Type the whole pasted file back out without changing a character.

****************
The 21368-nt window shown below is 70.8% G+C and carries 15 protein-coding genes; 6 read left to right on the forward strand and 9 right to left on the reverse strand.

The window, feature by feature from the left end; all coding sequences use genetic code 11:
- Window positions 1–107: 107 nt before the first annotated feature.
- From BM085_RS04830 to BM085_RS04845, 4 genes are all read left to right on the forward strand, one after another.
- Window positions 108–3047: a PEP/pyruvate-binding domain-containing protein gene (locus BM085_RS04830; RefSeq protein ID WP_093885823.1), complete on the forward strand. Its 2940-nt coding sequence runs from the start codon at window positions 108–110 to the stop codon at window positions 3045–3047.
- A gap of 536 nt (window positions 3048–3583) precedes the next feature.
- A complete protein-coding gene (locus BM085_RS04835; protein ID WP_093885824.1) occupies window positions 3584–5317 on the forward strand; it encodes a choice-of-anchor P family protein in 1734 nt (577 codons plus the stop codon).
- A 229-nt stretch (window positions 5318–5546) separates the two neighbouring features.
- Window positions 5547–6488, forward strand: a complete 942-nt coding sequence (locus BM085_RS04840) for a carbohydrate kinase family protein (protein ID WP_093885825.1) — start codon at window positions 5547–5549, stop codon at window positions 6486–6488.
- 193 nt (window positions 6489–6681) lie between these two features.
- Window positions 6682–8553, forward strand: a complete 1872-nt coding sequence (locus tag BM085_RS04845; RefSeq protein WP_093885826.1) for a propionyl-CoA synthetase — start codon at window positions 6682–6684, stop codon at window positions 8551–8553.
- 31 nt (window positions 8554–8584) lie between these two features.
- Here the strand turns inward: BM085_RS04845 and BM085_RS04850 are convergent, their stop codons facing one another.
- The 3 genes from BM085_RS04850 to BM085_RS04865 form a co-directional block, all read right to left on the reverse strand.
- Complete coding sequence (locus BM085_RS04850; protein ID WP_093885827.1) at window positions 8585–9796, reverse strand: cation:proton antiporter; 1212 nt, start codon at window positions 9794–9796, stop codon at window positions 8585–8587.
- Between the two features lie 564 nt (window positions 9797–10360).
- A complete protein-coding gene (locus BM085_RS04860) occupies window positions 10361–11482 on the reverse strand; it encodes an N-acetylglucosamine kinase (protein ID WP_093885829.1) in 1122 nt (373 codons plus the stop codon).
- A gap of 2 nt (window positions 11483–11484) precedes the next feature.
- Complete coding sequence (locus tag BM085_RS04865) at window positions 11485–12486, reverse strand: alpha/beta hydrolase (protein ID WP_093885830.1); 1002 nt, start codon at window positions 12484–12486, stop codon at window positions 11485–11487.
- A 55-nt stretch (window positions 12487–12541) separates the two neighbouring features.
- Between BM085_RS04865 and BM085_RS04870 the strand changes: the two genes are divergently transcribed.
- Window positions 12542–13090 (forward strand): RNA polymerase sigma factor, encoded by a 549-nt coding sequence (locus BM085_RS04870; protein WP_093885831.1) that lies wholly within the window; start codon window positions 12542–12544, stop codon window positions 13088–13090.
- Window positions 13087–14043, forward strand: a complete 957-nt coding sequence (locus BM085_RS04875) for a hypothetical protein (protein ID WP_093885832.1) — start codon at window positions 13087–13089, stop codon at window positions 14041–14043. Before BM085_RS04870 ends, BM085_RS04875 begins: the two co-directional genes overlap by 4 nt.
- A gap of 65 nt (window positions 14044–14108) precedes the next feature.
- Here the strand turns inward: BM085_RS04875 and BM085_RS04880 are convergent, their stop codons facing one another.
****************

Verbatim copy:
The 21368-nt window shown below is 70.8% G+C and carries 15 protein-coding genes; 6 read left to right on the forward strand and 9 right to left on the reverse strand.

The window, feature by feature from the left end; all coding sequences use genetic code 11:
- Window positions 1–107: 107 nt before the first annotated feature.
- From BM085_RS04830 to BM085_RS04845, 4 genes are all read left to right on the forward strand, one after another.
- Window positions 108–3047: a PEP/pyruvate-binding domain-containing protein gene (locus BM085_RS04830; RefSeq protein ID WP_093885823.1), complete on the forward strand. Its 2940-nt coding sequence runs from the start codon at window positions 108–110 to the stop codon at window positions 3045–3047.
- A gap of 536 nt (window positions 3048–3583) precedes the next feature.
- A complete protein-coding gene (locus BM085_RS04835; protein ID WP_093885824.1) occupies window positions 3584–5317 on the forward strand; it encodes a choice-of-anchor P family protein in 1734 nt (577 codons plus the stop codon).
- A 229-nt stretch (window positions 5318–5546) separates the two neighbouring features.
- Window positions 5547–6488, forward strand: a complete 942-nt coding sequence (locus BM085_RS04840) for a carbohydrate kinase family protein (protein ID WP_093885825.1) — start codon at window positions 5547–5549, stop codon at window positions 6486–6488.
- 193 nt (window positions 6489–6681) lie between these two features.
- Window positions 6682–8553, forward strand: a complete 1872-nt coding sequence (locus tag BM085_RS04845; RefSeq protein WP_093885826.1) for a propionyl-CoA synthetase — start codon at window positions 6682–6684, stop codon at window positions 8551–8553.
- 31 nt (window positions 8554–8584) lie between these two features.
- Here the strand turns inward: BM085_RS04845 and BM085_RS04850 are convergent, their stop codons facing one another.
- The 3 genes from BM085_RS04850 to BM085_RS04865 form a co-directional block, all read right to left on the reverse strand.
- Complete coding sequence (locus BM085_RS04850; protein ID WP_093885827.1) at window positions 8585–9796, reverse strand: cation:proton antiporter; 1212 nt, start codon at window positions 9794–9796, stop codon at window positions 8585–8587.
- Between the two features lie 564 nt (window positions 9797–10360).
- A complete protein-coding gene (locus BM085_RS04860) occupies window positions 10361–11482 on the reverse strand; it encodes an N-acetylglucosamine kinase (protein ID WP_093885829.1) in 1122 nt (373 codons plus the stop codon).
- A gap of 2 nt (window positions 11483–11484) precedes the next feature.
- Complete coding sequence (locus tag BM085_RS04865) at window positions 11485–12486, reverse strand: alpha/beta hydrolase (protein ID WP_093885830.1); 1002 nt, start codon at window positions 12484–12486, stop codon at window positions 11485–11487.
- A 55-nt stretch (window positions 12487–12541) separates the two neighbouring features.
- Between BM085_RS04865 and BM085_RS04870 the strand changes: the two genes are divergently transcribed.
- Window positions 12542–13090 (forward strand): RNA polymerase sigma factor, encoded by a 549-nt coding sequence (locus BM085_RS04870; protein WP_093885831.1) that lies wholly within the window; start codon window positions 12542–12544, stop codon window positions 13088–13090.
- Window positions 13087–14043, forward strand: a complete 957-nt coding sequence (locus BM085_RS04875) for a hypothetical protein (protein ID WP_093885832.1) — start codon at window positions 13087–13089, stop codon at window positions 14041–14043. Before BM085_RS04870 ends, BM085_RS04875 begins: the two co-directional genes overlap by 4 nt.
- A gap of 65 nt (window positions 14044–14108) precedes the next feature.
- Here the strand turns inward: BM085_RS04875 and BM085_RS04880 are convergent, their stop codons facing one another.